Green Technology

Aviation fuel tax credits in limbo over accounting dispute


U.S. senate legislation announced last month and recent Department of the Treasury regulatory comments illustrate a behind-the-scenes argument simmering between sustainable aviation fuel (SAF) producers and environmental groups. 

The divide is largely over whether SAF derived from corn-based ethanol and other agricultural crops should qualify for a tax credit created by the Inflation Reduction Act (IRA).

Currently, most SAF is produced by treating waste, cooking oil, animal fats and byproducts — those processes are not what’s at issue. The concern stems from the food security challenges posed by growing crops for fuel. If land is converted to grow more SAF feedstock, the conversion releases greenhouse gases (GHG) and damages ecological diversity, according to the High Integrity SAF Handbook, published by the Environmental Defense Fund.

How that impact is calculated depends on which accounting methodology is used. The two primary options today are Carbon Offsetting and Reduction Scheme for International Aviation (CORSIA), developed by the United Nations International Civil Aviation Organization, and Greenhouse Gases, Regulated Emissions and Energy use in Transportation (GREET), advocated by the Department of Energy and industry.

Both calculate SAF life-cycle emissions reductions but differ in how they account for GHG emissions produced by land use change. CORSIA offers a certification that proves a fuel has followed a sustainable process, which GREET does differently, and less effectively, according to environmental groups.

As of right now, the federal government requires the use of CORSIA to calculate IRA tax credits for the use of SAF. But SAF producers and industry allies wanted them based on the GREET model. A group of senators led by Sen. Tammy Duckworth (D-IL) in June wrote a letter to the Treasury Department and co-sponsored a bill that would make GREET the official methodology for calculating the subsidy.

Why GREET?

In short, the model is less stringent than the U.N.’s CORSIA model, according to EDF. In public comments to the Treasury Department, the NGO refers to GREET as “an analytical tool, not a methodology.”

On the other side, SAF producers claim the GREET model is more accurate than CORSIA because it allows them to claim GHG benefits from agricultural innovations. The senators suggest GREET is superior because it uses newer data, noting that CORSIA relies on outdated metrics from a previous iteration of GREET. Finally, the GREET model is already used for other federal tax credit programs related to biofuels, proponents argue.

Some producers of agriculturally derived SAF claim they could roduce more aviation fuel faster if the production was subsidized using the GREET methodology, rather than CORSIA.

Gevo, an ethanol producer, told E&E News it plans to produce 1 billion gallons of SAF annually in 2030, one third of the 3-billion-gallon goal set by President Joe Biden’s administration for the amount of SAF to be produced annually by the end of the decade. Gevo said subsidies calculated under GREET are easier to get than under CORSIA. This is because SAF producers can use feedstock from land farmers converted from wildland or wetland into agricultural land. CORSIA accounts for a more robust life-cycle emission inclusive of land use changes and would not allow subsidies for SAF grown on certain converted wildlands.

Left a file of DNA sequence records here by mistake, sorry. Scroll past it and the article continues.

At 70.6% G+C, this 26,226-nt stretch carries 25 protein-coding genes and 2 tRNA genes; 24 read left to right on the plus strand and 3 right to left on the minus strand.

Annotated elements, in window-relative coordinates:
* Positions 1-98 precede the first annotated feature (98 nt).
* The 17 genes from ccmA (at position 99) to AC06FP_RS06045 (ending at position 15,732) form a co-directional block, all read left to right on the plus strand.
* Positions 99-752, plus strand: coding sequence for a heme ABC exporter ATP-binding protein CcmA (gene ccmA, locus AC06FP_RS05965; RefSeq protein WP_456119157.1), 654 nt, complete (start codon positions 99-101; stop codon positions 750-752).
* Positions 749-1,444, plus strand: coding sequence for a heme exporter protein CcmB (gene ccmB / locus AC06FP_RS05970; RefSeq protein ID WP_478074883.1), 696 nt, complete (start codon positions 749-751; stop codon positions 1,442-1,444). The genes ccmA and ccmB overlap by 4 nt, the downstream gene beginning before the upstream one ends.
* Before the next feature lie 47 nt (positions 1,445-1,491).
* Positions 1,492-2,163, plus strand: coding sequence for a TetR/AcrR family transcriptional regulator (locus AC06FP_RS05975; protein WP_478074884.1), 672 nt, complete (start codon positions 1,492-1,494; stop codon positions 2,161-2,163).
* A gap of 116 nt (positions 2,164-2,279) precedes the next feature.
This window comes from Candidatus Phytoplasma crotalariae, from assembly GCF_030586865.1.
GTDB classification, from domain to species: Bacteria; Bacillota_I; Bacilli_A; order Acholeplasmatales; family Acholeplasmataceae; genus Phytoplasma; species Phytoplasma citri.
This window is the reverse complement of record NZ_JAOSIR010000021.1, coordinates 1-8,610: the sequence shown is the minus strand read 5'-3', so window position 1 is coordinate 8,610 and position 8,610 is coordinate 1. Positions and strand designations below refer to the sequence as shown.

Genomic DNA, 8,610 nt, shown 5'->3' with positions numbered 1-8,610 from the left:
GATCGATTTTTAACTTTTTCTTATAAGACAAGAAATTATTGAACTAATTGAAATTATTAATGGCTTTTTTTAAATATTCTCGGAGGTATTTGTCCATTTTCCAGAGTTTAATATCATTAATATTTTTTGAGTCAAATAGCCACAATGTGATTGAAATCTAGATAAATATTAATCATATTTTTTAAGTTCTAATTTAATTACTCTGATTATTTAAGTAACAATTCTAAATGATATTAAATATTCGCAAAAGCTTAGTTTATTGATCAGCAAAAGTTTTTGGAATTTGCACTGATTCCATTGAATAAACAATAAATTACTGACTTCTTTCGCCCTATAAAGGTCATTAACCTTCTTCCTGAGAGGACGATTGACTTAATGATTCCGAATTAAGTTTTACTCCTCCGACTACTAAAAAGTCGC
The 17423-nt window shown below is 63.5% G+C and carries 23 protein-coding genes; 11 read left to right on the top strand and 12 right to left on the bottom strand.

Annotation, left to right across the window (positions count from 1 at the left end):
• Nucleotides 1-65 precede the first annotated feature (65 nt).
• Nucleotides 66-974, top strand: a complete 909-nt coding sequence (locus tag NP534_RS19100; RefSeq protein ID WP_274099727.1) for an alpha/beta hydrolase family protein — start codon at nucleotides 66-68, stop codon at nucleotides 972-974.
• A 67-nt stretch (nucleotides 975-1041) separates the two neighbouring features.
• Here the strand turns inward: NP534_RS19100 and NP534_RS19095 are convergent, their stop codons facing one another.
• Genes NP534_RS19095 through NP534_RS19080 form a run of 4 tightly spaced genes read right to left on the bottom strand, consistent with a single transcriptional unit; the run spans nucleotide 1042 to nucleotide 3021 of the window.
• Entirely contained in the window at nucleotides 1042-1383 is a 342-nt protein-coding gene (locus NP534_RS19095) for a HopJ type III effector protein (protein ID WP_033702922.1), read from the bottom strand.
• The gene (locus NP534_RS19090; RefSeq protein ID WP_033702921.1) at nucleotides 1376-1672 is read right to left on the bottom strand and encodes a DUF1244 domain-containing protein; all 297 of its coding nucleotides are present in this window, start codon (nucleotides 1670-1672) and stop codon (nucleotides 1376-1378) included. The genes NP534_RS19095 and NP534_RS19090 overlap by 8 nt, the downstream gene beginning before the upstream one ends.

Drawbacks to GREET

There are significant drawbacks to the GREET model, according to Andrew Chen, principal for climate-aligned industries at RMI. GREET risks “inaccurate accounting,” which could incorrectly give GHG emissions reductions credit where credit is not due, he said. Put bluntly, this shortcoming could “negate the entire climate benefits and even increase emissions several-fold compared to fossil jet fuels,” according to EDF

EDF’s handbook on high integrity SAF, a tool for policymakers to determine best practices in subsidizing and accounting SAF use, suggests that many SAF-related policies “allow all biogenic fuels to claim zero climate impact, even though, on a life-cycle basis, some of these fuels are worse than fossil fuels.” What’s more, “they allow fuels to be called ‘sustainable’ even if their production hurts ecosystems and communities,” according to the handbook.

GREET falls under this category, EDF argued. The NGO said only CORSIA can accurately account for a fuller cost of producing biofuels. This is because it examines land use change in a way that predicts the negative effects on GHG emissions, communities affected and ecological assets 

As of June, nine batches of SAF had been certified under the CORSIA methodology, including SAF produced by Neste, which uses “100 percent renewable waste and residue materials” such as cooking oil or animal fats. Neste provides SAF to jets at the San Francisco and Los Angeles International Airports. So while CORSIA may be more stringent, Neste’s certification suggests it is not an impossible standard.

The bottom line

As noted in a past newsletter, aside from announcing an ambitious but seemingly impossible SAF Grand Challenge — which calls for supplying enough SAF to fuel 100 percent of flights by 2050 — the federal government has barely begun to support the nascent SAF industry. 

It has taken 11 months for the Treasury Department to issue full guidance on what SAF feedstocks and technologies will qualify for the IRA tax credit. What’s worse is the IRA tax credits expire at the end of 2024, meaning the fight over how the tax credit will work is happening as the clock begins to run out. Regardless of whether the Treasury Department uses GREET or CORSIA, it needs to set a flight path soon or SAF may never take off in time.

[To learn more about transportation & mobility marketplace news, trends & analysis, subscribe to our free Transport Weekly Newsletter.]